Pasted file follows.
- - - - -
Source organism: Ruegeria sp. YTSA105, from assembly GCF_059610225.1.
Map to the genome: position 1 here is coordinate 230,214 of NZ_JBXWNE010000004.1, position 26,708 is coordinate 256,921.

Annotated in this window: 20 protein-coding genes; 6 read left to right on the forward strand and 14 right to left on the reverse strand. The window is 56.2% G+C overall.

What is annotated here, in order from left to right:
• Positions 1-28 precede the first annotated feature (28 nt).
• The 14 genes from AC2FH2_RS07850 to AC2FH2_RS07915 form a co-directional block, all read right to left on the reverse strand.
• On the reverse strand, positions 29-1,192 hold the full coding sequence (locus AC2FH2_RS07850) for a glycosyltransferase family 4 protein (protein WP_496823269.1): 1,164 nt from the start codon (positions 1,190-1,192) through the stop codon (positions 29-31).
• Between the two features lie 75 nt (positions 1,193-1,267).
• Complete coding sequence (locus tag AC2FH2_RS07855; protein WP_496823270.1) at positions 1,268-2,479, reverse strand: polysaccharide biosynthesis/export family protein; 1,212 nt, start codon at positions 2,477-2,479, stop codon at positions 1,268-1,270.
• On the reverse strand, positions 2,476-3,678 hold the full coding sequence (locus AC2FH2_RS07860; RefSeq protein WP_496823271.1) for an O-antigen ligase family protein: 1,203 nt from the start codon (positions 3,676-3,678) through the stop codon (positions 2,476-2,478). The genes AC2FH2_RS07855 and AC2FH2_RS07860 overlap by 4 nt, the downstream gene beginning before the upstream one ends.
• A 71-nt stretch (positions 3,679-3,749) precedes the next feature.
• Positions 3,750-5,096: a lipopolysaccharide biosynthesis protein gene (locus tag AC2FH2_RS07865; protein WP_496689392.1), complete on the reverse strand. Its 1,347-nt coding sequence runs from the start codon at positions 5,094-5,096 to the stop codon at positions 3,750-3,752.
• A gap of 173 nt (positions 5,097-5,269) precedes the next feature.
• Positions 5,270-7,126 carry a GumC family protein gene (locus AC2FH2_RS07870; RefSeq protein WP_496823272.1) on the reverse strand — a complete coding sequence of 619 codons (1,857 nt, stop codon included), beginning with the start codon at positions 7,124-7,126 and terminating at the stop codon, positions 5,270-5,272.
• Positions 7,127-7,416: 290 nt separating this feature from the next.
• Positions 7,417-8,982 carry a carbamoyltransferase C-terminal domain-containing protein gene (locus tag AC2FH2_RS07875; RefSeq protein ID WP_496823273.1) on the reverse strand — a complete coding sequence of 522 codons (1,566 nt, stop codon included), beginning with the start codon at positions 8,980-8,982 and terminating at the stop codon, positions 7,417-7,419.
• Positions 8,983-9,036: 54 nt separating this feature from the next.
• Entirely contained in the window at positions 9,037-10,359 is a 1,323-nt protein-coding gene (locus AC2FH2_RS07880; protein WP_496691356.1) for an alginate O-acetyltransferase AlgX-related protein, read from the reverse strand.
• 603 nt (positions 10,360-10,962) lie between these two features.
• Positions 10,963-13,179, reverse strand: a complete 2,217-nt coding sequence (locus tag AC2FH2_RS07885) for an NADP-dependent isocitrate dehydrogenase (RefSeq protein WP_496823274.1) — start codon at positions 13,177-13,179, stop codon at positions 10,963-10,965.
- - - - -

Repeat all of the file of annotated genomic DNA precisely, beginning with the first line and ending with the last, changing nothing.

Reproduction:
Source organism: Ruegeria sp. YTSA105, from assembly GCF_059610225.1.
Map to the genome: position 1 here is coordinate 230,214 of NZ_JBXWNE010000004.1, position 26,708 is coordinate 256,921.

Annotated in this window: 20 protein-coding genes; 6 read left to right on the forward strand and 14 right to left on the reverse strand. The window is 56.2% G+C overall.

What is annotated here, in order from left to right:
• Positions 1-28 precede the first annotated feature (28 nt).
• The 14 genes from AC2FH2_RS07850 to AC2FH2_RS07915 form a co-directional block, all read right to left on the reverse strand.
• On the reverse strand, positions 29-1,192 hold the full coding sequence (locus AC2FH2_RS07850) for a glycosyltransferase family 4 protein (protein WP_496823269.1): 1,164 nt from the start codon (positions 1,190-1,192) through the stop codon (positions 29-31).
• Between the two features lie 75 nt (positions 1,193-1,267).
• Complete coding sequence (locus tag AC2FH2_RS07855; protein WP_496823270.1) at positions 1,268-2,479, reverse strand: polysaccharide biosynthesis/export family protein; 1,212 nt, start codon at positions 2,477-2,479, stop codon at positions 1,268-1,270.
• On the reverse strand, positions 2,476-3,678 hold the full coding sequence (locus AC2FH2_RS07860; RefSeq protein WP_496823271.1) for an O-antigen ligase family protein: 1,203 nt from the start codon (positions 3,676-3,678) through the stop codon (positions 2,476-2,478). The genes AC2FH2_RS07855 and AC2FH2_RS07860 overlap by 4 nt, the downstream gene beginning before the upstream one ends.
• A 71-nt stretch (positions 3,679-3,749) precedes the next feature.
• Positions 3,750-5,096: a lipopolysaccharide biosynthesis protein gene (locus tag AC2FH2_RS07865; protein WP_496689392.1), complete on the reverse strand. Its 1,347-nt coding sequence runs from the start codon at positions 5,094-5,096 to the stop codon at positions 3,750-3,752.
• A gap of 173 nt (positions 5,097-5,269) precedes the next feature.
• Positions 5,270-7,126 carry a GumC family protein gene (locus AC2FH2_RS07870; RefSeq protein WP_496823272.1) on the reverse strand — a complete coding sequence of 619 codons (1,857 nt, stop codon included), beginning with the start codon at positions 7,124-7,126 and terminating at the stop codon, positions 5,270-5,272.
• Positions 7,127-7,416: 290 nt separating this feature from the next.
• Positions 7,417-8,982 carry a carbamoyltransferase C-terminal domain-containing protein gene (locus tag AC2FH2_RS07875; RefSeq protein ID WP_496823273.1) on the reverse strand — a complete coding sequence of 522 codons (1,566 nt, stop codon included), beginning with the start codon at positions 8,980-8,982 and terminating at the stop codon, positions 7,417-7,419.
• Positions 8,983-9,036: 54 nt separating this feature from the next.
• Entirely contained in the window at positions 9,037-10,359 is a 1,323-nt protein-coding gene (locus AC2FH2_RS07880; protein WP_496691356.1) for an alginate O-acetyltransferase AlgX-related protein, read from the reverse strand.
• 603 nt (positions 10,360-10,962) lie between these two features.
• Positions 10,963-13,179, reverse strand: a complete 2,217-nt coding sequence (locus tag AC2FH2_RS07885) for an NADP-dependent isocitrate dehydrogenase (RefSeq protein WP_496823274.1) — start codon at positions 13,177-13,179, stop codon at positions 10,963-10,965.